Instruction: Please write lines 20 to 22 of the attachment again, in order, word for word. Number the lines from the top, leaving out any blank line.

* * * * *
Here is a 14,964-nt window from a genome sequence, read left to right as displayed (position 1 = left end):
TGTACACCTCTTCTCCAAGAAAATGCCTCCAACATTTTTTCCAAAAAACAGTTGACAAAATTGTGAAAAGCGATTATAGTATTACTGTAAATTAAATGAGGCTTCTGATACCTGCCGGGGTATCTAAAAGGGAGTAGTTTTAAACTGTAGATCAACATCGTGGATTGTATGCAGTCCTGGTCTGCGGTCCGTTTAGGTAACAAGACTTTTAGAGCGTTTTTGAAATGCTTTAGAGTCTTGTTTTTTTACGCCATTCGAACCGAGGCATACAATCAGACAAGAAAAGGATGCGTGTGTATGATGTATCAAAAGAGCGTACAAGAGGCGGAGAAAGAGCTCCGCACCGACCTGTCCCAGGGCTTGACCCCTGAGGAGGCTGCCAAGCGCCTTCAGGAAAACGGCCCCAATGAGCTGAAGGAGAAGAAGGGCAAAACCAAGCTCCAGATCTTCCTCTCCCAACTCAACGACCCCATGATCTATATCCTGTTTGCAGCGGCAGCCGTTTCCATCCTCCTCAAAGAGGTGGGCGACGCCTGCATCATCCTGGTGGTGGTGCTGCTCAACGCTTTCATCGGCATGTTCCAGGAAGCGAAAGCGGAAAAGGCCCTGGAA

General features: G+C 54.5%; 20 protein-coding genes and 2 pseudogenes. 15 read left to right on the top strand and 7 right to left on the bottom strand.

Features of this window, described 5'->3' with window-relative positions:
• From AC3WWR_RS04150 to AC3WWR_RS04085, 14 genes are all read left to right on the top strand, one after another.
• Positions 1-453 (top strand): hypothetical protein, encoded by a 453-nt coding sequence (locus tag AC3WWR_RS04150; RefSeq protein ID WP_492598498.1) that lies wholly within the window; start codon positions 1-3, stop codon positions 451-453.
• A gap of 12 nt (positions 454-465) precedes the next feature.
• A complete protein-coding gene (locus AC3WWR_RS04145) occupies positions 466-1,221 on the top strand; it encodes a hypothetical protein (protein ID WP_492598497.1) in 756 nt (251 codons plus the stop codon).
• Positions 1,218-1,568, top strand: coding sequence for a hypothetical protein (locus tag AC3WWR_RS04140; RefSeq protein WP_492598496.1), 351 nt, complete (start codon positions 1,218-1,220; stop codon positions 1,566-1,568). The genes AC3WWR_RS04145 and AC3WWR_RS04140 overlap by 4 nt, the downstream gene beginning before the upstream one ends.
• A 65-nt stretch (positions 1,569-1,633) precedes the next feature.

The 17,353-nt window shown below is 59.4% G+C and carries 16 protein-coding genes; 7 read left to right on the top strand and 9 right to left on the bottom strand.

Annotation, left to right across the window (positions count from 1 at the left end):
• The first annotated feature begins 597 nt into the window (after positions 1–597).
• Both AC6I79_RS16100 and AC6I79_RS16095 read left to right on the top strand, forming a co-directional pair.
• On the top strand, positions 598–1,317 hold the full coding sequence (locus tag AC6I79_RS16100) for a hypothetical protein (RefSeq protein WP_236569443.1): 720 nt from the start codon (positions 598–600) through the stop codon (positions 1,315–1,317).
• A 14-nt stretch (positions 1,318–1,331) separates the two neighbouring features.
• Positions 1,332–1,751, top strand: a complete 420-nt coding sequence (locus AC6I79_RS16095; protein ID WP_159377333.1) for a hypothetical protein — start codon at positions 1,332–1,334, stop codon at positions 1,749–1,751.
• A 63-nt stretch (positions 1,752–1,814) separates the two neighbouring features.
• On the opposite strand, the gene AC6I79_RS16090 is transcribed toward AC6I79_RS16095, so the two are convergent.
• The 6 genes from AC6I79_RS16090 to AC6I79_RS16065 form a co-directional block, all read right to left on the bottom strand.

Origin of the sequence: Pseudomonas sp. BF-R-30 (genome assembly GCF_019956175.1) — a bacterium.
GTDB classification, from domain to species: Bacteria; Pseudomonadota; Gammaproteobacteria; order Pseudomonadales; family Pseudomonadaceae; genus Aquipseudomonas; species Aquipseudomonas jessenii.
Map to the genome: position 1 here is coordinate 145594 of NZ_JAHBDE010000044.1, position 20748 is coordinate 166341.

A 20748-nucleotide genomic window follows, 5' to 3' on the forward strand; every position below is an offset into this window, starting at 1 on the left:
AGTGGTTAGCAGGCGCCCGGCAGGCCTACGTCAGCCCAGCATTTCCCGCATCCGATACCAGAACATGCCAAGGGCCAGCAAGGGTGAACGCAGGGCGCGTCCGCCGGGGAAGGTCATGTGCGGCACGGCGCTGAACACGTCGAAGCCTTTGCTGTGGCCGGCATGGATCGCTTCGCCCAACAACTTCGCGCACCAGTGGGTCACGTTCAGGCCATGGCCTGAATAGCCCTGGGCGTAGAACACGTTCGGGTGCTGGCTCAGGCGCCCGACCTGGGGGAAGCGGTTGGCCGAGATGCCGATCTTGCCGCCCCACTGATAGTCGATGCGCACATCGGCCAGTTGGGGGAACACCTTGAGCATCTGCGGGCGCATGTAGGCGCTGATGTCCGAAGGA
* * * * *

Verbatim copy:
• The 6 genes from AC6I79_RS16090 to AC6I79_RS16065 form a co-directional block, all read right to left on the bottom strand.

Origin of the sequence: Pseudomonas sp. BF-R-30 (genome assembly GCF_019956175.1) — a bacterium.
GTDB classification, from domain to species: Bacteria; Pseudomonadota; Gammaproteobacteria; order Pseudomonadales; family Pseudomonadaceae; genus Aquipseudomonas; species Aquipseudomonas jessenii.